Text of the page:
Xojo Windows Declare Version 2.6 has just been finished with more examples, more constants, more data, more explanations, updates from ANSI to Unicode, all Windows 10 compatible, both 32-bit and 64-bit compatible, and updated to Xojo 2018 r2. Version 1.x of the Declares book has been impressive and has had many updates for programmers. With the release of Xojo 64-bit debugger coming soon, the declares also needed updating.
Xojo provides a RAD (Rapid Application Development) environment because it protects the user from the Operating System. Xojo has many helpful functions, and declares add to this existing toolbox.
Tapping into the Operating System directly with Declares opens up almost all of the options available for a program - but you are also out of the protection of the safe IDE (Integrated Development Environment) of Xojo. With the ability to change anything with the program or operating system, improper code also provides the ability of a crash. This is written for intermediate and advanced programmers of Xojo.
Thanks to Julian Samphire for work on the 64-bit version of the ChooseColor example and for his comprehensive list of Xojo Data Type Conversions.
All examples have been converted to both 32-bit and 64-bit versions.This book is Version 2.6 (September 2018).
Has someone ever asked you the question "Is my computer 32-bit or 64-bit"? WMIC is the command that can retrieve this information about a Windows Operating System and almost all of the components installed on the computer. WMIC is the abbreviation for Windows Management Instrumentation Command-Line that has been used for over a decade in the Windows OS.
The book "I Wish I Knew How To...Program Windows WMIC With Xojo" is able to query hundreds of parameters on the computer and this code can be implemented into your program. This is a reference book that shows the many possible options of WMIC and retrieves data seamlessly to your program.
The most difficult part of working with WMIC is to provide the correct search parameters, which this book covers in all of these chapters.
You can do many things with the Raspberry Pi, and some have built a Star Trek interface, while others have built robots. This book provides the building block to work with Xojo to react with the real world through its motherboard to allow you to make your own interesting device. This inexpensive computer can be programed by the widely recognized Xojo programming language.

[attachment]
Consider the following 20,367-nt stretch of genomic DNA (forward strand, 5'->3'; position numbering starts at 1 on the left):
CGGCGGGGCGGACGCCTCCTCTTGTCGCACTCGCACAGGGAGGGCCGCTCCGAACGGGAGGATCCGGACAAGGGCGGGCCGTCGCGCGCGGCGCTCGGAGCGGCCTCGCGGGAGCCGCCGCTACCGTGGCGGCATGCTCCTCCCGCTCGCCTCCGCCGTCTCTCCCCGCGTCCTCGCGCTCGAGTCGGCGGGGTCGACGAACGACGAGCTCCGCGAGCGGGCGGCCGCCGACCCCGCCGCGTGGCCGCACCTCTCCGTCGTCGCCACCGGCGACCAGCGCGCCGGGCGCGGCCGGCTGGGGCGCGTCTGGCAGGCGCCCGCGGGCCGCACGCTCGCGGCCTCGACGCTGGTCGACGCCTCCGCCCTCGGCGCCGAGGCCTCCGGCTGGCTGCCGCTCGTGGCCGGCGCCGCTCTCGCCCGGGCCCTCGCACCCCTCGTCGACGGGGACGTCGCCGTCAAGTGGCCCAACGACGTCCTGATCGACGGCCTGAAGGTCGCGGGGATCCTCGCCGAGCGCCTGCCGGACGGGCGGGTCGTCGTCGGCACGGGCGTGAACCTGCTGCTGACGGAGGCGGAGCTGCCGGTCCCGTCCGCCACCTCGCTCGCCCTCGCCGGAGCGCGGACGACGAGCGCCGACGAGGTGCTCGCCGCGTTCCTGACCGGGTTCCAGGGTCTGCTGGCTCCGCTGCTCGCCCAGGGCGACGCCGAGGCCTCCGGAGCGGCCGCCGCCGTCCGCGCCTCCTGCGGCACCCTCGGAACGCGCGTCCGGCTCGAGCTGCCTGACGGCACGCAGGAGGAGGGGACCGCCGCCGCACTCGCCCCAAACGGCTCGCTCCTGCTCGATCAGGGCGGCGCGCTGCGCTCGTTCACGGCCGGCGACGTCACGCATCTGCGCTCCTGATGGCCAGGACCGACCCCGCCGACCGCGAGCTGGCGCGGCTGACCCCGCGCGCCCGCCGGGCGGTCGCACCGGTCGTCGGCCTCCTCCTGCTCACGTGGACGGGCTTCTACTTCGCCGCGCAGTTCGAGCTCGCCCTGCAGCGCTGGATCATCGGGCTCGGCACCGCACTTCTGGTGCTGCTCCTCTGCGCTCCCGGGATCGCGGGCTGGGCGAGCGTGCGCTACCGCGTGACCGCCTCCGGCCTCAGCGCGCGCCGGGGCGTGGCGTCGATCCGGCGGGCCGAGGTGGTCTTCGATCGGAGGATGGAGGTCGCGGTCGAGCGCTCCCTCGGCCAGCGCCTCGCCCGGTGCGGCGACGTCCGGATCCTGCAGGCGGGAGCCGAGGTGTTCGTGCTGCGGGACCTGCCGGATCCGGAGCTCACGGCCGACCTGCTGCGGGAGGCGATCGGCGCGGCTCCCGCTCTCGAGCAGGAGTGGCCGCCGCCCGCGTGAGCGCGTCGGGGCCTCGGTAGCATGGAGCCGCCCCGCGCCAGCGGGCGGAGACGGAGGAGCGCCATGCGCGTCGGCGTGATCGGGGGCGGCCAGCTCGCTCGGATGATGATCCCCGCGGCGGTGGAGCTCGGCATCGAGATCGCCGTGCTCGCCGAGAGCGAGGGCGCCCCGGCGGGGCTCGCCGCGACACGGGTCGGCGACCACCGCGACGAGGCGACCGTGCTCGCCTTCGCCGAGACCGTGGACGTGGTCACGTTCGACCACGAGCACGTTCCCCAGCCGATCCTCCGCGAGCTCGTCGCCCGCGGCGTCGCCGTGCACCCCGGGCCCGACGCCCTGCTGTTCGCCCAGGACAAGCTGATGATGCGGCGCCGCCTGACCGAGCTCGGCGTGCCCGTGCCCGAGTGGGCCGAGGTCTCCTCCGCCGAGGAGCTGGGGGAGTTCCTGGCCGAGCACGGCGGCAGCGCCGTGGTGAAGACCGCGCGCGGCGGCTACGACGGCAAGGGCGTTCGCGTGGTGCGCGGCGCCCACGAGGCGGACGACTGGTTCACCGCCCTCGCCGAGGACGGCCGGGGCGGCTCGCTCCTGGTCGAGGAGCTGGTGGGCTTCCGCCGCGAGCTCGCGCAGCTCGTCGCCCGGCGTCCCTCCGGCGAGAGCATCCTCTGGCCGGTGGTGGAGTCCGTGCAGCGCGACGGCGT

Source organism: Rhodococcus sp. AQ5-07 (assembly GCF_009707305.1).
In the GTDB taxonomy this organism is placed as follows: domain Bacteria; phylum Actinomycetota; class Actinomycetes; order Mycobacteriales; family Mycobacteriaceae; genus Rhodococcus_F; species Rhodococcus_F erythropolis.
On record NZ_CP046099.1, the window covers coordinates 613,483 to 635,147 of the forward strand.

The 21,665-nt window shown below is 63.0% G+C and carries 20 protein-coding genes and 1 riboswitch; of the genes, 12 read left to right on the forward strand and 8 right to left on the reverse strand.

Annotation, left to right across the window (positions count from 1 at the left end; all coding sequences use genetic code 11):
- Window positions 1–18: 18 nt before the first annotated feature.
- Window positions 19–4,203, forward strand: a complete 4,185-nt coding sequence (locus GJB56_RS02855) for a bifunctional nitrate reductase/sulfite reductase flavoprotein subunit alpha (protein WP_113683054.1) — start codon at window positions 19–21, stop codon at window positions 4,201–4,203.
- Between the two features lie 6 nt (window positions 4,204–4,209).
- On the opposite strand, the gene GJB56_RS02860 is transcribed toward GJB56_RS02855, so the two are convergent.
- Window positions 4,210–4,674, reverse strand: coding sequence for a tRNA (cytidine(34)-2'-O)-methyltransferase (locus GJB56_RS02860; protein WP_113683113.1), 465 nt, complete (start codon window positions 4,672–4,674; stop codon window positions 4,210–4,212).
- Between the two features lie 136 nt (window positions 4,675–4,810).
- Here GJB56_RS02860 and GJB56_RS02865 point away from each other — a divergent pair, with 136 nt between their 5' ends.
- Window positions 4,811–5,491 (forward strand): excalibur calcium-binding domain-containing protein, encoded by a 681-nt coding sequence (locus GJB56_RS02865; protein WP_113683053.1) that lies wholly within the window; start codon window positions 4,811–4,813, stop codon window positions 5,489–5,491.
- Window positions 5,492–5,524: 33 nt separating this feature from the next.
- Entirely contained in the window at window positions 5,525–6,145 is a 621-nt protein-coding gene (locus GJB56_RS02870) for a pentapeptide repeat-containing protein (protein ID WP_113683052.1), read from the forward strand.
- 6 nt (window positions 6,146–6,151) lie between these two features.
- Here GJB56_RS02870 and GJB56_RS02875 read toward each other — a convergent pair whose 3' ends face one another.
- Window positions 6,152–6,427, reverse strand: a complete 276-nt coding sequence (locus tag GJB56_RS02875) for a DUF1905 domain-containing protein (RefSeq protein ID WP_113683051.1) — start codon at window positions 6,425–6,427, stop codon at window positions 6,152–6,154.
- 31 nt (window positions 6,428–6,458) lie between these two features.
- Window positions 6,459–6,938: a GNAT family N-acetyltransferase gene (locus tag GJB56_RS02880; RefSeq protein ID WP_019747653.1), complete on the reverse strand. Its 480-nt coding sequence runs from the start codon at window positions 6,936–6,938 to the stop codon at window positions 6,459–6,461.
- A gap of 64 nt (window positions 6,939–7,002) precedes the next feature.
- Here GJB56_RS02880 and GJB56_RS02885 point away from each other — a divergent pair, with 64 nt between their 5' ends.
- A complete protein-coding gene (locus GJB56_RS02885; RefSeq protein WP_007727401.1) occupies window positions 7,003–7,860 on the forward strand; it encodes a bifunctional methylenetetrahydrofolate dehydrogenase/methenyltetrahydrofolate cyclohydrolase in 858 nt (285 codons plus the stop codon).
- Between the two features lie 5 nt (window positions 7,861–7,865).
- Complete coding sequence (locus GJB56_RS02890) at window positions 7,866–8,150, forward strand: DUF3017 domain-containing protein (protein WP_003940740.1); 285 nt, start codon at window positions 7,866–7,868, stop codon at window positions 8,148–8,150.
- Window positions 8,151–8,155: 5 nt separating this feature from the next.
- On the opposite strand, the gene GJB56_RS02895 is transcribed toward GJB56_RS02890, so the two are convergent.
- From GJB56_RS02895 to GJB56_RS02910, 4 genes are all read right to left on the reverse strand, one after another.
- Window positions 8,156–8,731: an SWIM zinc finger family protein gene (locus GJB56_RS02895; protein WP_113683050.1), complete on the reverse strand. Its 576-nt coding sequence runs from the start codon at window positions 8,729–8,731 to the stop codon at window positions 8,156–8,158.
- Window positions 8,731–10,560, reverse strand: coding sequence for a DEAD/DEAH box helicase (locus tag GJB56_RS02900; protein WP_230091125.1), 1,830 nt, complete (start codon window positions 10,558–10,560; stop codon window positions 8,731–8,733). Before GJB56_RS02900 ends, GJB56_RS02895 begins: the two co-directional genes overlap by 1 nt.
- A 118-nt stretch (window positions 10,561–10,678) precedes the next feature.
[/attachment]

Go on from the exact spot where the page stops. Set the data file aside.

This book “I Wish I Knew How to … Program Raspberry Pi 3B+ Electronics with Xojo” goes into the numerous programs that can be built to interact with many types of electronic gadgets.This book uses the latest Raspberry Pi 3B+ hardware with the newest version of the Stretch Operating System.
Note: There is a different book for the older version for pre Xojo 2017 r3, Jessie OS, and pre-Pi 3 B hardware. This book is for programing with the latest Raspberry Pi 3 B+ hardware, with the Stretch OS, and post 2018 r1 Xojo IDE!
The ‘I Wish I Knew’ series contains technical data and advice that makes sense and contains practical and numerous examples with explanations to allow you to ease into the steep programming curve. There are many electronic examples and the book also has many references to the Stretch Linux Operating System that is used with the Raspberry Pi.
You can start building your own electronic projects with Raspberry Pi today!
Excel is well-known in the business world for spreadsheets and math, and did you know that Excel can even create a 3D Animated Coaster!
This book “I Wish I Knew How to … Program Excel 2016 with Xojo in Windows” goes into the numerous options of programming Excel.
With the many great improvements and updates to both Xojo and Microsoft Excel, the 2016 version contains many code updates.
The ‘I Wish I Knew’ series contains technical data and advice that makes sense and contains practical and numerous examples with explanations to allow you to ease into the steep programming curve. You can create Microsoft Excel applications today!
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